Lag Shields, Lead Shields, and Plastic Anchors: Lightweight Options
For lighter anchors, lag shields (also known as lead shields) and plastic anchors are suitable choices. Lag shields work similarly to plastic anchors. You drill a hole of the correct size, insert the anchor, and drive in the screw, causing the metal or plastic to expand and wedge into place. However, plastic anchors are not recommended for concrete applications where higher pull-out strength is required. They work well for lightweight objects, typically supporting weights ranging from 30 to 50 pounds, depending on the size of the anchor.
Lead Shields and One Reason to Use Them – Screw Eyes
Plastic anchors are usually not strong enough to anchor into concrete
Lead shields, although not as popular as wedge and sleeve anchors, still have their uses. One particular advantage of lead shields is their compatibility with screw eyes (screw eye bolts) that have the same thread as the lag. This makes them the only concrete anchors that allow this feature. For example, at the Polk Museum of Art, we have permanently placed lead shields in the brick courtyard so that, in the event of a hurricane, we can install large eyebolts in the ground and secure sculptures for the impending storm.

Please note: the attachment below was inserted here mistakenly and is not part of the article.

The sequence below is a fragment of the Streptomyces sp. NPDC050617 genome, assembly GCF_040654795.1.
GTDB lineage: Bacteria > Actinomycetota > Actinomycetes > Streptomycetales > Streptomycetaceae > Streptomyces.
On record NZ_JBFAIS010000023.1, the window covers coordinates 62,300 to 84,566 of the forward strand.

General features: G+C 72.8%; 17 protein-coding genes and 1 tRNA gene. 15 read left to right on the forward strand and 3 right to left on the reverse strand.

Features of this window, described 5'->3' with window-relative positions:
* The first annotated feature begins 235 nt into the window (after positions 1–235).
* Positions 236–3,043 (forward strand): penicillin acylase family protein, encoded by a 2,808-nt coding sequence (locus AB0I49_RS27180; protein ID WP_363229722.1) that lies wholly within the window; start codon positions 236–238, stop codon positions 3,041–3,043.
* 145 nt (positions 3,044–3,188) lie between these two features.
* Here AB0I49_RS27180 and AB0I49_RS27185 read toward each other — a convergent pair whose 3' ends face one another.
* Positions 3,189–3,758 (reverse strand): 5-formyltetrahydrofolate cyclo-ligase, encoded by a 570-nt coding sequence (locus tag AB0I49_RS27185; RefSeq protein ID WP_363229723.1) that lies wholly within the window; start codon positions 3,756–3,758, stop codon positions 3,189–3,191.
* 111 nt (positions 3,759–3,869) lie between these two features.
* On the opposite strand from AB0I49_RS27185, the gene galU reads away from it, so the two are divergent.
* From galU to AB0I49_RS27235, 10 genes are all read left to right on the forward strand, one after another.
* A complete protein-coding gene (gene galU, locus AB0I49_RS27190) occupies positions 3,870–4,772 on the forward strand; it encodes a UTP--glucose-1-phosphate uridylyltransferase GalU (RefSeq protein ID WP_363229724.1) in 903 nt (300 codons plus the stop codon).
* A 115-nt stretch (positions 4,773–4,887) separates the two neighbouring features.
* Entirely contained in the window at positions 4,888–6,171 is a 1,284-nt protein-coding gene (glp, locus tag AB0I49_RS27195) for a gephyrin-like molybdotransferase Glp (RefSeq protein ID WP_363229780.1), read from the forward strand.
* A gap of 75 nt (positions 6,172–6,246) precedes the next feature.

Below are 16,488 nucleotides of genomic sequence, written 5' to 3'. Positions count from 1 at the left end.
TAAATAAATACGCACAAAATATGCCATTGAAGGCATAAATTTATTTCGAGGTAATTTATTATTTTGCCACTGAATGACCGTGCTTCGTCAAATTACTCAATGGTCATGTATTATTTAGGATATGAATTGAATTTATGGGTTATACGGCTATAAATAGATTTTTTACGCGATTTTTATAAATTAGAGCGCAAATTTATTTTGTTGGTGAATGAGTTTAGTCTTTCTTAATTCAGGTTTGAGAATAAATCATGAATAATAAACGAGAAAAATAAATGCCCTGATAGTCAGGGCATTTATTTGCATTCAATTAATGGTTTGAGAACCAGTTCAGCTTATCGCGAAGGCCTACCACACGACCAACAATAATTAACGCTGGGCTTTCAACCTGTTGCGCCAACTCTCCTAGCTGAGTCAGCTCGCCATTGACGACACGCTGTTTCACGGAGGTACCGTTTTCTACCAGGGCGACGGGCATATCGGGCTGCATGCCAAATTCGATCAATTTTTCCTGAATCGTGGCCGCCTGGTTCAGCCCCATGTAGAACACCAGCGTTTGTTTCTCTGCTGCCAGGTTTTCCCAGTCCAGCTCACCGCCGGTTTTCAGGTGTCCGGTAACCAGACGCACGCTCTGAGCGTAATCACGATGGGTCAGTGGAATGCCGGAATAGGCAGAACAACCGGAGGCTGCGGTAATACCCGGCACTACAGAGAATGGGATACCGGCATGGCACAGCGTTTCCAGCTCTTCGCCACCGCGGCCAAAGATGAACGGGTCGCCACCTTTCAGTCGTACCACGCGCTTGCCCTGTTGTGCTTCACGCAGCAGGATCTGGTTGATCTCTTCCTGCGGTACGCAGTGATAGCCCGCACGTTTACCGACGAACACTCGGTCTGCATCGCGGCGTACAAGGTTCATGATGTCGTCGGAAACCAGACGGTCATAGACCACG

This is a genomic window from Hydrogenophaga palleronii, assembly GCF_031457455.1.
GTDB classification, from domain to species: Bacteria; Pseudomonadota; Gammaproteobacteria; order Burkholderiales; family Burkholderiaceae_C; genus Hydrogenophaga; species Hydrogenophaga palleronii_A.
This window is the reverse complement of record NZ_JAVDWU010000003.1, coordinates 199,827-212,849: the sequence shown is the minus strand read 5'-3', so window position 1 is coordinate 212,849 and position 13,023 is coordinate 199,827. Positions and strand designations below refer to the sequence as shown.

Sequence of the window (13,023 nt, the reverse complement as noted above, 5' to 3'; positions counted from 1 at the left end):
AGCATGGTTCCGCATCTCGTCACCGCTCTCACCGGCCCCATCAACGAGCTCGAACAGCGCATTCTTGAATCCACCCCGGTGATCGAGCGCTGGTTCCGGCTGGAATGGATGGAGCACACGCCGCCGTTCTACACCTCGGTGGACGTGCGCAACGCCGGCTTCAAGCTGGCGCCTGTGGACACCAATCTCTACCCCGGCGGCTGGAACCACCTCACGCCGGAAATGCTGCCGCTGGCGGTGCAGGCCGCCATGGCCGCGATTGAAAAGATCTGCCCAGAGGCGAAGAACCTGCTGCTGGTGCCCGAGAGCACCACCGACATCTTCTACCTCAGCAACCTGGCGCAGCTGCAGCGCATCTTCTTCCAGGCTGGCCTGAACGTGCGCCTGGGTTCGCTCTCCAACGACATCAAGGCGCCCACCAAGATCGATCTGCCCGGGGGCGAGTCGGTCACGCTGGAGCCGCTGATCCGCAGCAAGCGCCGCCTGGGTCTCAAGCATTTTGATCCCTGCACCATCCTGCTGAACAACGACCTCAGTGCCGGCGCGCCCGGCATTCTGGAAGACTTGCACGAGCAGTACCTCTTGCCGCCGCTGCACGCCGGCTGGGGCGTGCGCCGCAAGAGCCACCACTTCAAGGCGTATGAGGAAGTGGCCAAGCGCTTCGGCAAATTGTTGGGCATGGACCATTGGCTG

Tapcon Concrete Screws: Game Changers
Let’s talk about Tapcons for a moment. These little wonders have truly changed the game. During my time at the first art gallery I worked at, we had brick walls that required hanging exhibits every month or two. Drilling and installing plastic anchors were a real headache. I would have given anything for Tapcons back then, especially mount kits like the ones pictured below. Unlike plastic anchors, Tapcons didn’t leave any marks on the wall after removing the exhibit. They were discreet, leaving only tiny colored circles on the wall.
Tapcons Concrete Screws
Powder-Actuated Fasteners: Powerful and Fast
Powder-actuated fasteners, also known as Ramsets, are a special type of concrete anchor that doesn’t require drilling a hole beforehand. Instead, they utilize a .22 caliber low-velocity powder charge to drive hardened nails into concrete through wood or metal. While these fasteners are indeed fast, they can cause damage to the concrete around the nail and move the board being attached. Personally, I prefer using them in cinder block walls and reserving wedge anchors for concrete applications.